But then again … maybe life is more interesting than this. Another virtue of the idea of cutting the top rate of income tax to zero is that it throws light on what are already the unofficial not-for-public-consumption realities of tax policy. “Live and work and invest here, and we’ll fiddle the numbers to make it worth your while.” That’s already what governments are having to say to the highest-earning highest-contributing economic players, footloose and fancy free, who can simply make half a dozen phone calls and vanish to Malaysia next week if Britain doesn’t offer a good tax deal on a three hundred grand salary or a big investment. (For a good description of these new realities — but for an absurdly pessimistic view of their consequences for poor people — see Ian Angell, The Information Revolution and the Death of the Nation State, Political Notes No. 114.) So, if this is already what is being done in a muddled and secretive way, why not make it official? Maybe the idea of cutting the top rate of income taxt to zero is not only fun, and illuminating, and pleasingly upsetting to those whom it is pleasing to upset; maybe it is also what I would do if I could, and what the people who decide such things will find themselves doing for real, far sooner than they now think.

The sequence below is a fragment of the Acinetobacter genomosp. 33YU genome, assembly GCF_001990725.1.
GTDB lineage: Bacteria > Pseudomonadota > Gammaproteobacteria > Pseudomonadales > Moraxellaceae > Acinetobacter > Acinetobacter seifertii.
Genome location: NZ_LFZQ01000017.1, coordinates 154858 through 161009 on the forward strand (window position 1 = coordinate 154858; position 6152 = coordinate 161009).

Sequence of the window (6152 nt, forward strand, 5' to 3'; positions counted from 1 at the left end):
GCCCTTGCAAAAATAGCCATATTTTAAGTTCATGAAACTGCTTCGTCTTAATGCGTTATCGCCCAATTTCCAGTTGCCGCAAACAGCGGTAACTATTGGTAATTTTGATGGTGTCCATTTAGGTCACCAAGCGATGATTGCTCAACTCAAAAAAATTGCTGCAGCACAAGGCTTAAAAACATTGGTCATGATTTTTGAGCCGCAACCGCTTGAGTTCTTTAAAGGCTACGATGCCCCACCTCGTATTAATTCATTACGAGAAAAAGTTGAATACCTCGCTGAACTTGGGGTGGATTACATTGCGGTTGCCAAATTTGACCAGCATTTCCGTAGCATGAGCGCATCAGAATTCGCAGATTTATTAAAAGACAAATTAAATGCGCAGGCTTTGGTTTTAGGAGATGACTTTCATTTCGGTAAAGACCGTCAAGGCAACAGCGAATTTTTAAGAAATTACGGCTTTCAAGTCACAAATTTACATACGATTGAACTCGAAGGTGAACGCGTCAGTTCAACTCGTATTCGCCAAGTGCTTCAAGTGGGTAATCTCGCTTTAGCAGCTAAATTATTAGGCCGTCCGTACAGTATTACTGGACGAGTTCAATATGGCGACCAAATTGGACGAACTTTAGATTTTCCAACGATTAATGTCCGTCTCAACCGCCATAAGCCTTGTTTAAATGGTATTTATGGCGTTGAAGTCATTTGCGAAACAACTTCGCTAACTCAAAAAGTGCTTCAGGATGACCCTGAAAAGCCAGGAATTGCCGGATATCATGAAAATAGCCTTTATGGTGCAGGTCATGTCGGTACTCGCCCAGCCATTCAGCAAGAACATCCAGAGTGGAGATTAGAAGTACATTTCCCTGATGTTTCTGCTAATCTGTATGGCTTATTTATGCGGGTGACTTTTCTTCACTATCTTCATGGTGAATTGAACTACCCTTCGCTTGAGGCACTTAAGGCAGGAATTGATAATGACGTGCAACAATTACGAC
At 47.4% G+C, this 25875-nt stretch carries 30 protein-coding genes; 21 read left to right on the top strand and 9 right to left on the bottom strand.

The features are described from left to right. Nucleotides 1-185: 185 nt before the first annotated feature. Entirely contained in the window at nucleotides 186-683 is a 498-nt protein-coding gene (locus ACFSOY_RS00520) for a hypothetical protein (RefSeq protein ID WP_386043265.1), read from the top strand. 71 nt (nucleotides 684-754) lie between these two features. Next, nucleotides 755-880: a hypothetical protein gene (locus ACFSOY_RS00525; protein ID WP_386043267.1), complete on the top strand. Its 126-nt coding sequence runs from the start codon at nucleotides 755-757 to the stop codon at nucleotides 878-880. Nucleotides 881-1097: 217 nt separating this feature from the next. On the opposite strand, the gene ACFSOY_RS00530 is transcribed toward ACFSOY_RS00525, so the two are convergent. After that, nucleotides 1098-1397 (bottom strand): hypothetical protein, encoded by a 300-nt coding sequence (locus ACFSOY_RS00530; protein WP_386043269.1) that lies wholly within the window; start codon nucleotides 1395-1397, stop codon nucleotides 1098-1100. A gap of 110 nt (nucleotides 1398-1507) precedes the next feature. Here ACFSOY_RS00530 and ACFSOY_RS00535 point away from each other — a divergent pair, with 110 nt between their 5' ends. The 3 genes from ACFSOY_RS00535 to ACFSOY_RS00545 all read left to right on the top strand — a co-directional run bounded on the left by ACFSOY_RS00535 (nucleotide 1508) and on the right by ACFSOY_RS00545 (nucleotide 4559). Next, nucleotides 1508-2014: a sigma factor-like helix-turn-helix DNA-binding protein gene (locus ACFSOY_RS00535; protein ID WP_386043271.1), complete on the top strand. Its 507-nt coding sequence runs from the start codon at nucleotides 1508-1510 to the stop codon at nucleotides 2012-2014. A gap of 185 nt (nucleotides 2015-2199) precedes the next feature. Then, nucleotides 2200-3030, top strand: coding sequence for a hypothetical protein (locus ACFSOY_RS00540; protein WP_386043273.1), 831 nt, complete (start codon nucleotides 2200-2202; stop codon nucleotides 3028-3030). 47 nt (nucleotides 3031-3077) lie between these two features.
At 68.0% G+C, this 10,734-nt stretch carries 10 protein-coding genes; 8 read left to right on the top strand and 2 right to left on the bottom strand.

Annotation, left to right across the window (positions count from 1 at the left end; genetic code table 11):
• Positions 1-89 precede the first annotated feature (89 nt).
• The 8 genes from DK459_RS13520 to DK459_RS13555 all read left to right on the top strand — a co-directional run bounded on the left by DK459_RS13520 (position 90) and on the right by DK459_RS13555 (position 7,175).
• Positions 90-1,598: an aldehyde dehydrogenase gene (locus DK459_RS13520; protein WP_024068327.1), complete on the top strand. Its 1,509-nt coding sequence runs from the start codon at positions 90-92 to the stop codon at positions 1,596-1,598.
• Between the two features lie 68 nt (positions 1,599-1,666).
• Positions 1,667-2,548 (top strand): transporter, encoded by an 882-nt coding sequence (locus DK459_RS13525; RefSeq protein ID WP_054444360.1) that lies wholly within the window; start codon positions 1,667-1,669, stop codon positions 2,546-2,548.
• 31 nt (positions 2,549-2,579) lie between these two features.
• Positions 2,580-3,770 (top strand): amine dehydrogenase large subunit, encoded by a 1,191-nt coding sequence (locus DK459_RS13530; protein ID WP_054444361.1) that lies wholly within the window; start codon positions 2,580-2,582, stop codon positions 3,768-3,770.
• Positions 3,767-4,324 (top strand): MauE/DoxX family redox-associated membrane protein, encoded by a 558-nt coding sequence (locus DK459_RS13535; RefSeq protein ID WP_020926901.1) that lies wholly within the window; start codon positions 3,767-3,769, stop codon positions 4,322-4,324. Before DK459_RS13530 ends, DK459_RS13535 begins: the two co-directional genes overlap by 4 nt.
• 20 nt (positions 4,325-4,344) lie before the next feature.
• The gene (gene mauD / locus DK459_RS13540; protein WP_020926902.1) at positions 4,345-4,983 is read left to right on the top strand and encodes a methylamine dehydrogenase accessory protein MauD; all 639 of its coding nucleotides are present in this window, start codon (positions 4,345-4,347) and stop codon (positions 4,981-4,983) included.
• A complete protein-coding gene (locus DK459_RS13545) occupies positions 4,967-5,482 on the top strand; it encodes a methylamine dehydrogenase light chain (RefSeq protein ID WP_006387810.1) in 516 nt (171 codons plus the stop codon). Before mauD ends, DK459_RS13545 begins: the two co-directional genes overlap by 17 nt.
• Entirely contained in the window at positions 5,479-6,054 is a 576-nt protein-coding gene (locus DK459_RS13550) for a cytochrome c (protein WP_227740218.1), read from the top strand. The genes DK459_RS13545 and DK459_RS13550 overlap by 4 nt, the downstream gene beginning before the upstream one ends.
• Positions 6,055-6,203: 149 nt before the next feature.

Economic Notes No. 68

ISSN 0267-7164 ISBN 1 85637 319 3 An occasional publication of the Libertarian Alliance, 25 Chapter Chambers, Esterbrooke Street, London SW1P 4NN email: © 1995: Libertarian Alliance; Brian Micklethwait. In his capacity as the LA’s Editorial Director, Brian Micklethwait appears regularly on the radio, and occasionally on TV, talking about a variety of libertarian (and other) issues. The views expressed in this publication are those of its author, and not necessarily those of the Libertarian Alliance, its Committee, Advisory Council or subscribers.